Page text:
Of course a child does not have more rights than her mother. Any two people are equal, and any two people have equal rights. Hence, a mother has every bit as much right to live as any child. But in nearly all abortions, the woman’s right to live is not an issue, because her life is not in danger. The mother has not only the right to live, but also the right to the lifestyle of her choice – as long as that choice does not rob other people of even more fundamental rights, the most basic of which is the right to live. The right to a certain lifestyle is never absolute and unconditional.
It is always governed by its effects on others. There are all sorts of circumstances that people point to as justification for their support of abortion. Since none of these circumstances are sufficient to justify the killing of human beings after birth, they’re not sufficient to justify the killing of human beings before birth. When it comes to abortion, there is no shortage of “What if…? ‘s. ” Just when it seems the injustice of abortion has been firmly established, you’ll hear things like: “What if the woman was raped? “, “What if she can’t afford a child? , or “What if the baby is deformed? ” These questions don’t address the fundamental ethics of abortion, but they do introduce a host of difficult variables. Some people appeal to them earnestly. Many do not. These “hard cases” are often used as a last defense by those who actually believe abortion should be legal no matter what the circumstances. They appeal to these more emotionally-charged circumstances in an attempt to move the focus away from the heart of the issue – which is the humanity of unborn children and the violence of abortion.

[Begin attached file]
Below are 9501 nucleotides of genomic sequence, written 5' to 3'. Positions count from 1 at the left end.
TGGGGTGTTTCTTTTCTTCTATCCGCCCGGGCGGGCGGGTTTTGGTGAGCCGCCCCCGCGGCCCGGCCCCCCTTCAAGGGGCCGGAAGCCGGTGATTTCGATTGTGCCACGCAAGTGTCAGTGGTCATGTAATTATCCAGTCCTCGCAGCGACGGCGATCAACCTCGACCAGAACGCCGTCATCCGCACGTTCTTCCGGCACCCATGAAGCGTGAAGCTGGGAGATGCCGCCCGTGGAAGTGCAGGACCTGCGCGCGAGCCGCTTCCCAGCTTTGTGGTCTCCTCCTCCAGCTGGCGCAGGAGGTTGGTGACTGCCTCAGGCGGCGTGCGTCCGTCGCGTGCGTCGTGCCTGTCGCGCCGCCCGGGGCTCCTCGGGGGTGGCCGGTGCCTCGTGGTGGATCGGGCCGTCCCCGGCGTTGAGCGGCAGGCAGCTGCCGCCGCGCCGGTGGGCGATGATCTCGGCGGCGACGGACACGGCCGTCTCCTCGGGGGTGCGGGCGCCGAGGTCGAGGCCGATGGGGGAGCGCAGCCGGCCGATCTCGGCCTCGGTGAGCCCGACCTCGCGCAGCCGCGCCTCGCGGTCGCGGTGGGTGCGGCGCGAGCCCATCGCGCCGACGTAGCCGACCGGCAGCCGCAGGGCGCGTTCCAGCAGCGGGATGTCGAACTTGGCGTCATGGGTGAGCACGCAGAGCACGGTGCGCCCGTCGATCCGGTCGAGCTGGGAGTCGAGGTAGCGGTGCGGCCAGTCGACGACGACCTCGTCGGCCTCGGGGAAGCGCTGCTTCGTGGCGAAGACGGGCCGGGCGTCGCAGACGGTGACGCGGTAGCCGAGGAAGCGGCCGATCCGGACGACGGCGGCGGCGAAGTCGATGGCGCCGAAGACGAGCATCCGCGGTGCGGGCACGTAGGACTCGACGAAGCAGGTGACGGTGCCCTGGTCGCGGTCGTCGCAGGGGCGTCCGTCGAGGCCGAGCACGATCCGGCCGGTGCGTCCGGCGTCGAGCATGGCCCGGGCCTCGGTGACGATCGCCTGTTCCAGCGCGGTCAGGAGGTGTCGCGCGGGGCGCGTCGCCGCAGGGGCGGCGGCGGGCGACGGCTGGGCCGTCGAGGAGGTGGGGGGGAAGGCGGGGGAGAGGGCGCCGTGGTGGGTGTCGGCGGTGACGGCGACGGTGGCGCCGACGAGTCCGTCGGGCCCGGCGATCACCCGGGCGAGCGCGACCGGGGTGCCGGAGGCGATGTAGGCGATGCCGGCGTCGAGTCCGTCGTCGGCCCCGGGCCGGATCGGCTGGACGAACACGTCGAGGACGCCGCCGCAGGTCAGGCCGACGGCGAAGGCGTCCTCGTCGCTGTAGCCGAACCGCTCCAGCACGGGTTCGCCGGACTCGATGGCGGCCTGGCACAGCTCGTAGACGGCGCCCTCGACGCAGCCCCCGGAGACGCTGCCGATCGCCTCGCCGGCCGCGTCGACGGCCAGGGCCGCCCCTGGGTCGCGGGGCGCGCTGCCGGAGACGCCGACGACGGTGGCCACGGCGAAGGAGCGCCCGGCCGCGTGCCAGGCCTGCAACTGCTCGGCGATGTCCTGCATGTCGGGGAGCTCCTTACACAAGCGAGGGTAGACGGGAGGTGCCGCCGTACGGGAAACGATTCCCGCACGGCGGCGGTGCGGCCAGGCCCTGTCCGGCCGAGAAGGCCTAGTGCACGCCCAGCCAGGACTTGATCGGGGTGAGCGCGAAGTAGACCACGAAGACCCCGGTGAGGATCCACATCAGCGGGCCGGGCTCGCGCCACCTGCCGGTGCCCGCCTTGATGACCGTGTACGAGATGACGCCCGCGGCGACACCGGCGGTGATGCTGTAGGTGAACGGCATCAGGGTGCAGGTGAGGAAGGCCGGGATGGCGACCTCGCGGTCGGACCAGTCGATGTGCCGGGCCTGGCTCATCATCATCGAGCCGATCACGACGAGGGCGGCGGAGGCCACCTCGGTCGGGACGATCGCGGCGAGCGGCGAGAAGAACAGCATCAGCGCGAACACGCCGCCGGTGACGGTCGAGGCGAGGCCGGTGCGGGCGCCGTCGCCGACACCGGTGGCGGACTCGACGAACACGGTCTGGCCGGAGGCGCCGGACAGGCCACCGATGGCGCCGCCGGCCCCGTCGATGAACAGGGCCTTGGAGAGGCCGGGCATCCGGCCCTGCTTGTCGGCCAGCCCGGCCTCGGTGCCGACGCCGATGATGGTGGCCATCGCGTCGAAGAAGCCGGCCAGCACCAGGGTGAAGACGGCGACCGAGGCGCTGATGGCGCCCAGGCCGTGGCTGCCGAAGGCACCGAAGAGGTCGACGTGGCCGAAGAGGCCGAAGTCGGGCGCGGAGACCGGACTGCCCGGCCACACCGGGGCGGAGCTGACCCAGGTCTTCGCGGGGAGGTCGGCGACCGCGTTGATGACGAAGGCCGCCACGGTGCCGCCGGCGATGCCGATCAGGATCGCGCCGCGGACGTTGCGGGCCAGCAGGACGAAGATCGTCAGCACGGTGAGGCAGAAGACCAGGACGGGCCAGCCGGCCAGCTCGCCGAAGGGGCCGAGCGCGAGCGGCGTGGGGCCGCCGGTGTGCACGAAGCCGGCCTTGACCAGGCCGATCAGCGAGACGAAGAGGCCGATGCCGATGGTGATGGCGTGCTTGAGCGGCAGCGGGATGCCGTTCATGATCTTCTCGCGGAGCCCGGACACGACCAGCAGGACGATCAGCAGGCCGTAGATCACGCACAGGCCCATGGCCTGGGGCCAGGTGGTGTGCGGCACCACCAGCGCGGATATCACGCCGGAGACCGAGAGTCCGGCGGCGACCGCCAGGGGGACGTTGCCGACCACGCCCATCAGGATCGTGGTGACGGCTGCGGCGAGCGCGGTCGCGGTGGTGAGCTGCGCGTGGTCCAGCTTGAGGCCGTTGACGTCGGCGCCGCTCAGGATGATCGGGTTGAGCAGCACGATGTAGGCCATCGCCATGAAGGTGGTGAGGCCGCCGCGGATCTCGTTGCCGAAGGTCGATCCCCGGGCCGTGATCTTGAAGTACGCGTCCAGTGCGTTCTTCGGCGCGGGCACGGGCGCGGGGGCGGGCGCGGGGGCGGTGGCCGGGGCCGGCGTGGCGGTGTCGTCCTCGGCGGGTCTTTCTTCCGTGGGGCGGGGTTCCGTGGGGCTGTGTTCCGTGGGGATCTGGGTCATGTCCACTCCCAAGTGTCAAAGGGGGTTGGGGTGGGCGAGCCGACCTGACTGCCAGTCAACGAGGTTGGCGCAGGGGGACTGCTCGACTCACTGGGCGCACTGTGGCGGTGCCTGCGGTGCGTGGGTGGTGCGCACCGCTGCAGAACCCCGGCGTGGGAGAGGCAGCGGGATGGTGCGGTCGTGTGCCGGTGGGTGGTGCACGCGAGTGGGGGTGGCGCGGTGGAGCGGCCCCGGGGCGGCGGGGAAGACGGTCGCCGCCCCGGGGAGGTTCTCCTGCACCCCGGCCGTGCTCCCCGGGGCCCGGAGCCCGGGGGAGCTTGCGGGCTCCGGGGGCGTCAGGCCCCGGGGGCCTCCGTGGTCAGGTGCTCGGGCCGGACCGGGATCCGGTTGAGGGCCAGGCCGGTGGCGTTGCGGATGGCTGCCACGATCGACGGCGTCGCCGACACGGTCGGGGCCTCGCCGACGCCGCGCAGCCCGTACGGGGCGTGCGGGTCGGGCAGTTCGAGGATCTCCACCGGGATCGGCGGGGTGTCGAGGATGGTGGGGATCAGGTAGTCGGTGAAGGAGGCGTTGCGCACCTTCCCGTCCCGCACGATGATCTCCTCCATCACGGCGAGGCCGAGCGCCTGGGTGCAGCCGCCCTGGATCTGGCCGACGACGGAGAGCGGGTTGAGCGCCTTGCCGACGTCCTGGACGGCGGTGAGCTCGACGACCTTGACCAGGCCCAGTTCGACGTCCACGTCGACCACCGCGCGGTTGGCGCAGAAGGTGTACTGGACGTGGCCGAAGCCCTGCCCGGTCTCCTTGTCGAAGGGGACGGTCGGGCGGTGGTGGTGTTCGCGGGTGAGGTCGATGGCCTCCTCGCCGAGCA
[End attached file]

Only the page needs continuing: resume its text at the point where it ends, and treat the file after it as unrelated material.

The best way to expose the fallacy of such claims is to simply broaden the context and apply them to children outside the womb. No matter how you frame it, the difficulty that these circumstances present does not justify the death of an innocent human being. Not only does every abortion kill an innocent human being in the womb; but abortion is also more dangerous to the mother than if she were to give birth to the child. The evidence overwhelmingly proves that the morbidity and mortality rates of legal abortion are several times higher than that for carrying a pregnancy to term.
Some defend abortion by claiming that they have a right to privacy. Whether they have an abortion or not is between them and their doctor. Everyone else should stay out of their business. Of course, if abortion kills an innocent human being then killing done in private is no more acceptable than killing done in public; and the encouragement or assistance of a doctor does not change the nature, consequences, or morality of abortion. All these arguments support the idea that abortion should be illegal and that life, at no matter what stage, should be protected by the state.